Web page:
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Montana Field Guides

Red-pod Stonecrop - Sedum rhodanthum
Other Names:  Rhodiola rhodantha

Native Species

Global Rank: G5
State Rank: SNR

Agency Status
USFWS:
USFS:
BLM:
MNPS Threat Rank:
C-value: 8

External Links






 
General Description
Stems erect or ascending, 10–35 cm, clustered from a short-branched caudex. Leaves all cauline, oblanceolate, 10–25 mm long, flattened. Flowers 5-merous; petals pink, lanceolate, 7–10 mm long. Follicles erect, 6–8 mm long; styles ca. 1 mm long, barely divergent (Lesica 2012. Manual of Montana Vascular Plants. BRIT Press. Fort Worth, TX).

Species Range
Present
 


Range Comments
MT south to UT, CO and AZ (Lesica 2012. Manual of Montana Vascular Plants. BRIT Press. Fort Worth, TX).

Observations in Montana Natural Heritage Program Database
Number of Observations: 103

(Click on the following maps and charts to see full sized version) Map Help and Descriptions
Relative Density

Recency

 

(Observations spanning multiple months or years are excluded from time charts)



Habitat
Moist turf, fens, often along streams; upper subalpine, alpine (Lesica 2012. Manual of Montana Vascular Plants. BRIT Press. Fort Worth, TX).

Ecology
POLLINATORS
The following animal species have been reported as pollinators of this plant species or its genus where their geographic ranges overlap: Bombus bifarius, Bombus flavifrons, Bombus frigidus, Bombus huntii, Bombus melanopygus, Bombus sylvicola, Bombus occidentalis, Bombus griseocollis, Bombus insularis, and Bombus kirbiellus (Macior 1974, Thorp et al. 1983, Shaw and Taylor 1986, Wilson et al. 2010, Miller-Struttmann and Galen 2014).

References
  • Literature Cited AboveLegend:   View Online Publication
    • Macior, L.M. 1974. Pollination ecology of the Front Range of the Colorado Rocky Mountains. Melanderia 15: 1-59.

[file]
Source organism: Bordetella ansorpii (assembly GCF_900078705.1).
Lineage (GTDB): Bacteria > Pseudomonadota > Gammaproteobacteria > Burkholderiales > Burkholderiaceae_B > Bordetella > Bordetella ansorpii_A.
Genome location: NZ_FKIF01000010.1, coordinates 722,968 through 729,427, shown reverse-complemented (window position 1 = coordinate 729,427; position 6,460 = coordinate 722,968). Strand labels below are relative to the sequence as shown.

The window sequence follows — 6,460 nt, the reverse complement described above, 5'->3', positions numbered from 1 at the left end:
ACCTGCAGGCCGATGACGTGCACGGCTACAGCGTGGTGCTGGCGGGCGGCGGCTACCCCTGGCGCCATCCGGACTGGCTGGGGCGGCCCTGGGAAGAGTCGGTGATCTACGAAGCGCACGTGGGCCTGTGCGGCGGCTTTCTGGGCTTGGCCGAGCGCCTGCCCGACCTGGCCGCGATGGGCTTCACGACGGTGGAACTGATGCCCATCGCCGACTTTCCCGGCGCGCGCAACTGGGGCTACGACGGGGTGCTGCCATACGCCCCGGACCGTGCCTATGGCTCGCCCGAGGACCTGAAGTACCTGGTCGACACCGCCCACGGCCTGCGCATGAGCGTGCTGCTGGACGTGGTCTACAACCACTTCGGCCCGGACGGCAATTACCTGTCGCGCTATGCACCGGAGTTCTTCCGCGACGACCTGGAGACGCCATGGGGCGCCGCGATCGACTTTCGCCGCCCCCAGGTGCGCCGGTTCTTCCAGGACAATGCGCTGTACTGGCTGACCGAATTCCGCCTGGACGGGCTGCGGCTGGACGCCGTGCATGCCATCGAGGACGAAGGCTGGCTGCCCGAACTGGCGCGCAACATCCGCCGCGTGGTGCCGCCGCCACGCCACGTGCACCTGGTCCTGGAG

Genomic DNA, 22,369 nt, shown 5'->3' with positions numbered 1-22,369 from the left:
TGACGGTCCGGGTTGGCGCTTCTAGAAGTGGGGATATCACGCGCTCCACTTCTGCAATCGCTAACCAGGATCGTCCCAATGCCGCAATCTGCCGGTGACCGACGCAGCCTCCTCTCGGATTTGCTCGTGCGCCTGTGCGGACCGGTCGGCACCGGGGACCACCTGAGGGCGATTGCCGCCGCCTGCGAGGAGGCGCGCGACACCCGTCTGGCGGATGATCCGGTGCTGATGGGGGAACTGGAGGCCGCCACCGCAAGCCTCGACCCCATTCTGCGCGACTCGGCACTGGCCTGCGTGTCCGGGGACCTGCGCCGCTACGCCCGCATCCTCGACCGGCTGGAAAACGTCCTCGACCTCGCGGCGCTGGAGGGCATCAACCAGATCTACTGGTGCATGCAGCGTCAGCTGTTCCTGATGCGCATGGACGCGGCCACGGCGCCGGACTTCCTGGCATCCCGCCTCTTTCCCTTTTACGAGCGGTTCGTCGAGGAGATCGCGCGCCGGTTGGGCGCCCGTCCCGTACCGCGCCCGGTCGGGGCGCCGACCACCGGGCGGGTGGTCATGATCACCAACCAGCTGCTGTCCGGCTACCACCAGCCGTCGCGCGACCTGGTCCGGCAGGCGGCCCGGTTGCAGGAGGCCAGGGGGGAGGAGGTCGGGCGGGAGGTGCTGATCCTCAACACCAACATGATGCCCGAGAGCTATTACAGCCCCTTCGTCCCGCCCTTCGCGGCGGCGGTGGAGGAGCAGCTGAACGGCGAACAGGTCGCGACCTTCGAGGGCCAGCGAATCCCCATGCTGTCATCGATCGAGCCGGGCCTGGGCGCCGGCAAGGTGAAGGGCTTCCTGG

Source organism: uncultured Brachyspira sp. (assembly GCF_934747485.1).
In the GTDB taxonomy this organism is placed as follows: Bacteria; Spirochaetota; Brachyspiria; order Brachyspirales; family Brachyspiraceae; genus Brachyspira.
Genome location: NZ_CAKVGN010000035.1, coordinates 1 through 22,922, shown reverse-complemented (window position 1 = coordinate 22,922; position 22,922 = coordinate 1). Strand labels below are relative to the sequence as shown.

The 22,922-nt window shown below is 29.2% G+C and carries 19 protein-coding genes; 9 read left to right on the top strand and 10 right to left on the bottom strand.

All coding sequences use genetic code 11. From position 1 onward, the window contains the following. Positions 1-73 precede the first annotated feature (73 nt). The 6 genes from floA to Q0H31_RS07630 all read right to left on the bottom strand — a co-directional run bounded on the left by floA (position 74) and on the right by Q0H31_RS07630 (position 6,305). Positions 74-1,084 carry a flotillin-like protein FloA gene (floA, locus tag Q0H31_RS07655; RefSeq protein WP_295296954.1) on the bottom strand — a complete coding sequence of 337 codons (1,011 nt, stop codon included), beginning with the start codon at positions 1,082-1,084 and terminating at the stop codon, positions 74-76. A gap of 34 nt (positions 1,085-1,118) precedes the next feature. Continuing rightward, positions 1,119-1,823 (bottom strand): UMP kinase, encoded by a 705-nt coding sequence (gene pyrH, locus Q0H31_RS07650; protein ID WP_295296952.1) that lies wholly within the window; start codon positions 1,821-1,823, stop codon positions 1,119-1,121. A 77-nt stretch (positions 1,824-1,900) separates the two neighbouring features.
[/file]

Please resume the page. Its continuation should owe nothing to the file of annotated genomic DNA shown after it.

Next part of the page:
• Miller-Struttmann, N.E. and C. Galen. 2014. High-altitude multi-taskers: bumble bee food plant use broadens along an altitudinal productivity gradient. Oecologia 176:1033-1045.
    • Shaw, D.C. and R.J. Taylor.1986. Pollination ecology of an alpine fell-field community in the North Cascades. Northwest Science 60:21-31.
    • Thorp, R.W., D.S. Horning, and L.L. Dunning. 1983. Bumble bees and cuckoo bumble bees of California (Hymenoptera: Apidae). Bulletin of the California Insect Survey 23:1-79.
    • Wilson, J.S., L.E. Wilson, L.D. Loftis, and T. Griswold. 2010. The montane bee fauna of north central Washington, USA, with floral associations. Western North American Naturalist 70(2): 198-207.
  • Additional ReferencesLegend:   View Online Publication
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    • Hawkins, P.H. 1903. The alpine flora of Montana. M.Sc. Thesis, Bozeman, MT: Montana State University. 24 pp.
    • Lesica, P., M.T. Lavin, and P.F. Stickney. 2012. Manual of Montana Vascular Plants. Fort Worth, TX: BRIT Press. viii + 771 p.
    • Osmundson, T.W. 2003. Systematics of Rocky Mountain alpine Laccaria (basidiomycota, agaricales, tricholomataceae) and ecology of Beartooth Plateau alpine macromycetes. M.Sc. Thesis. Bozeman, MT: Montana State University. 188 p.
    • Williams, K.L. 2012. Classification of the grasslands, shrublands, woodlands, forests and alpine vegetation associations of the Custer National Forest portion of the Beartooth Mountains in southcentral Montana. M.Sc. Thesis. Bozeman, MT: Montana State University. 376 p.
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Citation for data on this website:
Red-pod Stonecrop — Sedum rhodanthum.  Montana Field Guide.  .  Retrieved on , from